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Acoustics Definition

Updated on November 30, 2016

Acoustics is the study of the production, transmission, and effects of sound. Acoustics plays an important role in the design of building, machinery, musical instruments and sound-reproducing equipment. Other important applications include the study of metals and the location of underwater objects.

Wall of an Anechoic chamber
Wall of an Anechoic chamber

Architectural Acoustics

Architectural acoustics, the best-known branch of acoustics, deals with the design, construction, and furnishing of a room to achieve the clear transmission of a sound produced within the room. Good acoustical qualities are especially important in churches, auditoriums and theaters.

The sound produced within a room is reflected by the walls, ceiling, floor, and other surfaces. This reflection produces reverberation, echo, and interference that affect the quality of the sound.

Reverberation is the persistence of a sound after it has been made. It is caused by repeated reflections of the sound from smooth surfaces. Reverberation lasting one or two seconds improves the quality of sound, but longer-lasting reverberation causes one sound to merge into the next, making speech indistinct and music blurred. Absence of reverberation results in a dry sound that lacks richness.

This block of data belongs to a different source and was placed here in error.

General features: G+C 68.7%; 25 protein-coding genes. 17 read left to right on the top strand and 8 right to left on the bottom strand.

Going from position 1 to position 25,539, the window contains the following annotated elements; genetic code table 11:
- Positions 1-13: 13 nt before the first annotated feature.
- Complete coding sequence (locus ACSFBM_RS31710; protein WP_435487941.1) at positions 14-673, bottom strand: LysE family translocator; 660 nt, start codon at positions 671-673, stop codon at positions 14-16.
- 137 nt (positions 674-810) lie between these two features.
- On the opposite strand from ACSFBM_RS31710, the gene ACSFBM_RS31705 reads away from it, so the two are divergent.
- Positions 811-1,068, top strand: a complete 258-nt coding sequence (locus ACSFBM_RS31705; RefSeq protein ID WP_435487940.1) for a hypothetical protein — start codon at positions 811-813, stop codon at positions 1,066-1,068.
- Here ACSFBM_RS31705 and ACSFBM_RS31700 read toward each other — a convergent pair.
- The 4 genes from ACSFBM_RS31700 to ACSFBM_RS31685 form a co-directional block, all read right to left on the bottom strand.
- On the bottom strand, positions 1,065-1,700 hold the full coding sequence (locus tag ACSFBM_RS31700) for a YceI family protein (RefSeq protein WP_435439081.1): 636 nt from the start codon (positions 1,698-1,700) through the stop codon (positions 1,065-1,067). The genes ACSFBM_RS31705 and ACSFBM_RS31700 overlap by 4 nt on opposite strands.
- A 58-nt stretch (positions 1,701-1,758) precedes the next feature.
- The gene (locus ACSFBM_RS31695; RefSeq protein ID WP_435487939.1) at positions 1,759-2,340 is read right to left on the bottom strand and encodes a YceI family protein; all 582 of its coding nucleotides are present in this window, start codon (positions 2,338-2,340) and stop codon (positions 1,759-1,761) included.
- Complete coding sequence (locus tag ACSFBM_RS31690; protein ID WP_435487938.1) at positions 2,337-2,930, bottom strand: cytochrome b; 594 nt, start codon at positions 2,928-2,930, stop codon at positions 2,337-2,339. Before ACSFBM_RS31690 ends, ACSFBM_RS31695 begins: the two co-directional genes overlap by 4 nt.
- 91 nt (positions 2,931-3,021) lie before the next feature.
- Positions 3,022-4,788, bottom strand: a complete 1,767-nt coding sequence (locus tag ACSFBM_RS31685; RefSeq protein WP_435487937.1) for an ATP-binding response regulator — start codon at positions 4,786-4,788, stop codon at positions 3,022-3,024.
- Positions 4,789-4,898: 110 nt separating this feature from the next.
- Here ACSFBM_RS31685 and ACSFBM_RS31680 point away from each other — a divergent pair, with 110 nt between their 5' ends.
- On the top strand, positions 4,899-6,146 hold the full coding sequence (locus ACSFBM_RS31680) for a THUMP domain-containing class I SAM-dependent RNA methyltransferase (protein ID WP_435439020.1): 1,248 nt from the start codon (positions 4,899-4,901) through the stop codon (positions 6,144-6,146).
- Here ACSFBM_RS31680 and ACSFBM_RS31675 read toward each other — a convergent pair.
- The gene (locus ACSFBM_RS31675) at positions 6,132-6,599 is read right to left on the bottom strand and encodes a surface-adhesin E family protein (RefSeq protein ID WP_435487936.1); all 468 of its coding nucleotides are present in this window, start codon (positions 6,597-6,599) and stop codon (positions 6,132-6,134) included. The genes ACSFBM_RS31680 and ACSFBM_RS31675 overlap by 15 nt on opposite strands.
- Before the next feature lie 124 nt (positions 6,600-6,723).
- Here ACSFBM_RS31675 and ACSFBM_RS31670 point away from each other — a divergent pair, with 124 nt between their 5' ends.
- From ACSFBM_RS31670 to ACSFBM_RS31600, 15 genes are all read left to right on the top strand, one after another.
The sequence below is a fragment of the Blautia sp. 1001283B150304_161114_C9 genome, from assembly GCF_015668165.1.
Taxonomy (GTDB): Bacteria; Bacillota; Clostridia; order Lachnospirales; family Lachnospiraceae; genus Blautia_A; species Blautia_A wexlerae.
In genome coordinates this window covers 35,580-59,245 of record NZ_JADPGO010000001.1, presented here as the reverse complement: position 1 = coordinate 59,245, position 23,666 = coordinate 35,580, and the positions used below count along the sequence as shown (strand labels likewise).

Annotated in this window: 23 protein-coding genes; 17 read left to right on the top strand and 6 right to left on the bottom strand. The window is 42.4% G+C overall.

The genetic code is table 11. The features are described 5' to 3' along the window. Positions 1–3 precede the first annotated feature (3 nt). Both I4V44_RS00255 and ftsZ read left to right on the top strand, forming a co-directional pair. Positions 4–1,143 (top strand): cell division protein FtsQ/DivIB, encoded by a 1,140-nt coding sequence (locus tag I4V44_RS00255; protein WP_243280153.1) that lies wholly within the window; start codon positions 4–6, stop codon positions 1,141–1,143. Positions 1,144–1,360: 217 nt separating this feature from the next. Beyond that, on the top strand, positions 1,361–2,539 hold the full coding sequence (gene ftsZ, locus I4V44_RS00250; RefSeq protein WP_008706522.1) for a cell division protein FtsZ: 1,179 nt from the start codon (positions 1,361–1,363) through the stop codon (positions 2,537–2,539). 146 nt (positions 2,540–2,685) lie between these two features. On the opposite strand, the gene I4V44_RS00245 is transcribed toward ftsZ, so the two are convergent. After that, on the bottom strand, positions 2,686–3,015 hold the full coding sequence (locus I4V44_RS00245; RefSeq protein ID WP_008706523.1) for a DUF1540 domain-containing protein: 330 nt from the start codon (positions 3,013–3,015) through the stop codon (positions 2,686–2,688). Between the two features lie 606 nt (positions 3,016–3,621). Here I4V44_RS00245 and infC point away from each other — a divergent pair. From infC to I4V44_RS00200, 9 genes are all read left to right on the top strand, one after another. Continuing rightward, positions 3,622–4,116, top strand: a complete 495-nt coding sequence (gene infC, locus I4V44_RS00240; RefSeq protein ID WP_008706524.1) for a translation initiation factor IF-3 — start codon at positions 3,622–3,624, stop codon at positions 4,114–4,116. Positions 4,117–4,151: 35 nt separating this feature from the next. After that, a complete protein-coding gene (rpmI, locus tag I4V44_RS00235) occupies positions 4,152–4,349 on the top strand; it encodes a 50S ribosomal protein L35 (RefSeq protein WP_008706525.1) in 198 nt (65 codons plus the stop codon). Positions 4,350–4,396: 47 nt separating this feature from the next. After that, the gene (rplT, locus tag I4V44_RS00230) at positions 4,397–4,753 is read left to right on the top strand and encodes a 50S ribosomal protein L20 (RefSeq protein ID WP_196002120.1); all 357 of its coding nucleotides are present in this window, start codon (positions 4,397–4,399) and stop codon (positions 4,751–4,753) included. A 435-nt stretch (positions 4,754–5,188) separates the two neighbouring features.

Echo is a distinct repetition of the original sound. Part of the sound comes to a listener in a direct path from the source of sound, while part is reflected from walls and other surfaces and travels in an indirect path. An echo is heard when the distance traveled by the reflected sound is at least 65 feet longer than the distance traveled by the direct sound.

Interference occurs when sound waves are reflected in such a way that some waves either reinforce or weaken other waves. Interference produces an unequal distribution of sound in a room. Interference is particularly likely to occur in rooms that have large curved surfaces. The same is true of echo.

To reduce reflection, the surfaces of a room should be covered with sound-absorbing materials, such as carpets, draperies, porous plasters, and acoustical panels with many tiny holes. Relatively uniform distribution of sound may be achieved in a rectangular room whose length is no more than double its width.

Noise control is a branch of acoustics that has an important role in the design of machines and the planning of cities, as well as in the design of home, office, and factory interiors.


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